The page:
16. Surprise and Opportunity for Learning in Grand Canyon: the Glen Canyon Dam Adaptive Management Program

    NASA Astrophysics Data System (ADS)

    Melis, T. S.; Walters, C. J.; Korman, J.

    2013-12-01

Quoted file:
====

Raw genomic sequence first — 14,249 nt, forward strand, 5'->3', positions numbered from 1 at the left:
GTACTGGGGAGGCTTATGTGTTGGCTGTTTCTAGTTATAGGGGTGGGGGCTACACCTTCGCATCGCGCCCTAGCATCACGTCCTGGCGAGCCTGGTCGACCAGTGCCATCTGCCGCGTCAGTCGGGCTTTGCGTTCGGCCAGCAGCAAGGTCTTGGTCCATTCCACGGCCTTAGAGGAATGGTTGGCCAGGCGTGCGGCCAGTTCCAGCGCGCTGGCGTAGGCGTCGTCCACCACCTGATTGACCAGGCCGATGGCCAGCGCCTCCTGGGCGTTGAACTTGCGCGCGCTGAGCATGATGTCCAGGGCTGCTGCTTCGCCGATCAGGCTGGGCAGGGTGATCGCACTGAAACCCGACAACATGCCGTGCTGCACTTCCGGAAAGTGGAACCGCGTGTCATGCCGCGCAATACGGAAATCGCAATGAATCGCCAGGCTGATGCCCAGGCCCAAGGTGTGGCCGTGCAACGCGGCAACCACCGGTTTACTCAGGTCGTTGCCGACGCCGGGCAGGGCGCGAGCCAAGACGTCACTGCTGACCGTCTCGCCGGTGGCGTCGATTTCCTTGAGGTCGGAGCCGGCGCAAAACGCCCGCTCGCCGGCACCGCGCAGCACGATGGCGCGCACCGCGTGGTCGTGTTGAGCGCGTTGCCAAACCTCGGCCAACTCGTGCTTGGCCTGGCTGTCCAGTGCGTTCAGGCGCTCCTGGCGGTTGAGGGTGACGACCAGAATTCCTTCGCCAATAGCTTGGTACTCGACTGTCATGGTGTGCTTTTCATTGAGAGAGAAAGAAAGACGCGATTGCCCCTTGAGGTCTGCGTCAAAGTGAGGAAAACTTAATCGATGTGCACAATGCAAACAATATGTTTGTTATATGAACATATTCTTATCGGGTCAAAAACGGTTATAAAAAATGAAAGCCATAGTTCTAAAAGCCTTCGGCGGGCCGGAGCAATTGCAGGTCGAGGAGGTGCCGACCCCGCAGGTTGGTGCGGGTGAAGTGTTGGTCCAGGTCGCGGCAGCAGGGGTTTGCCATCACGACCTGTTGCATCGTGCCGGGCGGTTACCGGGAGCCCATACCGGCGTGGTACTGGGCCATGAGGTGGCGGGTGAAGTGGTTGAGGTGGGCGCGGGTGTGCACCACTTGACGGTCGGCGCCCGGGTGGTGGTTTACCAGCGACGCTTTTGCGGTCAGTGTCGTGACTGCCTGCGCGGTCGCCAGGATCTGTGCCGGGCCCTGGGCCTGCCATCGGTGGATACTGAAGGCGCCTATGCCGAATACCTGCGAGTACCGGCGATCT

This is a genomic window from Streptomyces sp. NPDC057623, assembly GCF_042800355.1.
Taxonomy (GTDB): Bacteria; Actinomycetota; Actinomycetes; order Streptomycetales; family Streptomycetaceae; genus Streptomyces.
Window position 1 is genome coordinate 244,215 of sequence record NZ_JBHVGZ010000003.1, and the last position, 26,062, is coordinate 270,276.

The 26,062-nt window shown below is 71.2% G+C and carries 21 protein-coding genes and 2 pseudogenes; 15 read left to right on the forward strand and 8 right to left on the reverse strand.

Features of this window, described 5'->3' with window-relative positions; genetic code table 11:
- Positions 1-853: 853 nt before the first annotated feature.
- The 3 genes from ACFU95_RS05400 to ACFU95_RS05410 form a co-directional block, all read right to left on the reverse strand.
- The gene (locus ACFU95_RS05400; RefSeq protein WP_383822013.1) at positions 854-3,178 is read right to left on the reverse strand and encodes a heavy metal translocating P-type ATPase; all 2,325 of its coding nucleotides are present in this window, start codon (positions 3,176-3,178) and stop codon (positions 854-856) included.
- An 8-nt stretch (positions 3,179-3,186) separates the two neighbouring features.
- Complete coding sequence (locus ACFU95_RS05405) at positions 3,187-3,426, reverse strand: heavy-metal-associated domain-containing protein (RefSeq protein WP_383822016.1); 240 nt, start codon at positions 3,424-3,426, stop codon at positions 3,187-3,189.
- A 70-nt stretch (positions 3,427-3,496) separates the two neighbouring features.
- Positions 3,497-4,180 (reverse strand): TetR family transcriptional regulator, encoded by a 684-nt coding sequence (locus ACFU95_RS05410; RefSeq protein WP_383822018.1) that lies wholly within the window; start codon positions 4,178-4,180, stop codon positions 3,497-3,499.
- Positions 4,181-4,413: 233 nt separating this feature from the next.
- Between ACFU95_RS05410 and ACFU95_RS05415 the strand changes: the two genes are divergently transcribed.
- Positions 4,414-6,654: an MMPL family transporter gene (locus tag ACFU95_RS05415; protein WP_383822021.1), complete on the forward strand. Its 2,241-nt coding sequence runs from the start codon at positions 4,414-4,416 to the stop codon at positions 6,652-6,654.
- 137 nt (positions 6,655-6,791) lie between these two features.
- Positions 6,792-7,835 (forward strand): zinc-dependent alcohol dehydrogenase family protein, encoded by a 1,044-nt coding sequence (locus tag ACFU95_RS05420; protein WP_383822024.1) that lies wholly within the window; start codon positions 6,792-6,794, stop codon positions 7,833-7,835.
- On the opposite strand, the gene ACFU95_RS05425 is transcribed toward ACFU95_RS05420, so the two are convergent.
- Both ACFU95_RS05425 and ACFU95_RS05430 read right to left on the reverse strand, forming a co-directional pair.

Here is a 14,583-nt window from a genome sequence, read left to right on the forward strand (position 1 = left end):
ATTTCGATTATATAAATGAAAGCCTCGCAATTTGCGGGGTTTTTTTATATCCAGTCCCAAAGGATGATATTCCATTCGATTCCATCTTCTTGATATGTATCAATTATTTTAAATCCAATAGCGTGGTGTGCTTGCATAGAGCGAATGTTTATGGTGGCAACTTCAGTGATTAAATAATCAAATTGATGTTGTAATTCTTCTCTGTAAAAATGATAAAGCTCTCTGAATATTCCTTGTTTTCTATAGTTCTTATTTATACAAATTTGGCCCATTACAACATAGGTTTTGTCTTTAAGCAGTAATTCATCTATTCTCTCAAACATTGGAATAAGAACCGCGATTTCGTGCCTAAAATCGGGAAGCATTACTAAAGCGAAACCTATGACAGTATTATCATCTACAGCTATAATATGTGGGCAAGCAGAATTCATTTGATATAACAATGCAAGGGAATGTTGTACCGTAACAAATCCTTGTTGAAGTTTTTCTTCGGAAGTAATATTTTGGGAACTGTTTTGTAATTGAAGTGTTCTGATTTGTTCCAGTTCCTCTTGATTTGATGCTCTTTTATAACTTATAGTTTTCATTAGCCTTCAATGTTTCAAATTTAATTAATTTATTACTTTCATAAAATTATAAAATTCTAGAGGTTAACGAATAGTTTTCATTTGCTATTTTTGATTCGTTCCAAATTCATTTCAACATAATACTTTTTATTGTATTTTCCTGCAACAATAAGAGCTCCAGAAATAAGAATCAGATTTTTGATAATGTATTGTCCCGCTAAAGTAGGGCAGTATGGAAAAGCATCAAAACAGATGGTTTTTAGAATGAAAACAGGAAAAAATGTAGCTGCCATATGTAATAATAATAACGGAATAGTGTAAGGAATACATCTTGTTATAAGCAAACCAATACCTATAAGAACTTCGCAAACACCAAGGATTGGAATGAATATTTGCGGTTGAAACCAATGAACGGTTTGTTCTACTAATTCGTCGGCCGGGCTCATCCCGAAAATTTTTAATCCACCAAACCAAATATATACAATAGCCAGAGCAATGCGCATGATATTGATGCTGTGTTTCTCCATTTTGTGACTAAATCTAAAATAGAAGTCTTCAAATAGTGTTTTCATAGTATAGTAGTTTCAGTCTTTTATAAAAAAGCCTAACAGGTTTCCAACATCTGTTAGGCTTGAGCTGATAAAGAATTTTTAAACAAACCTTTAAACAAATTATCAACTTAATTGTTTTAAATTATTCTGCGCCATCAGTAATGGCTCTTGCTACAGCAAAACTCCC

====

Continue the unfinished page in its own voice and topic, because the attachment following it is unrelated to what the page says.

With a focus on resources of the Colorado River ecosystem downstream of Glen Canyon Dam in Glen Canyon National Recreation Area (GCNRA) and Grand Canyon National Park (GCNP) of northern Arizona, the Glen Canyon Dam Adaptive Management Program has evaluated experimental flow and nonflow policy tests since 1990. Flow experiments have consisted of a variety of water releases from the dam within pre-existing annual downstream delivery agreements. The daily experimental dam operation, termed the Modified Low Fluctuating Flow (MLFF), implemented in 1996 to increase daily low flows and decrease daily peaks were intended to limit daily flow range to conserve tributary sand inputs and improve navigation among other objectives, including hydropower energy. Other flow tests have included controlled floods with some larger releases bypassing the dam's hydropower plant to rebuild and maintain eroded sandbars in GCNP. Experimental daily hydropeaking tests beyond MLFF have also been evaluated for managing the exotic recreational rainbow trout fishery in the dam's GCNRA tailwater. Experimental nonflow policies, such as physical removal of exotic fish below the tailwater, and experimental translocation of endangered native humpback chub from spawning habitats in the Little Colorado River (the largest natal origin site for chub in the basin) to other tributaries within GCNP have also been monitored. None of these large-scale field experiments has yet produced unambiguous results in terms of management prescriptions, owing to inadequate monitoring programs and confounding of treatment effects with effects of ongoing natural changes; most notably, a persistent warming of the river resulting from reduced storage in the dam's reservoir after 2003. But there have been several surprising results relative to predictions from models developed to identify monitoring needs and evaluate experimental design options at the start of the adaptive ecosystem assessment and management program in 1997. The repeated surprises were initially viewed with dismay by some managers and stakeholders who had unrealistic expectations about science and modeling to start with, yet actually represent scientific successes in terms of revealing new opportunities for developing better flow and non-flow policies. A new Long Term Experiment and Management Plan EIS (see URL) started in 2011, and co-led by the U.S. Department of the Interior's Bureau of Reclamation and the National Park Service, is underway and provides Colorado River managers, other stakeholders and the public a unique opportunity to refocus and weight resource objectives, conduct trade-off evaluations within the context of structured decision analyses, and identify key uncertainties with the goal of improving past experimental designs and monitoring strategies so as to take advantage of future learning opportunities over the next two decades. Perhaps the single greatest uncertainty now facing river managers is trying to anticipate how climate change and global warming will affect the supply of water from the Upper Colorado River Basin, Lake Powell storage that is known to control the river's thermal regime and native and nonnative fish interactions in GCNP, and the already highly-limited tributary sand supply below the dam from the Paria and Little Colorado Rivers required to manage sandbars along river shorelines.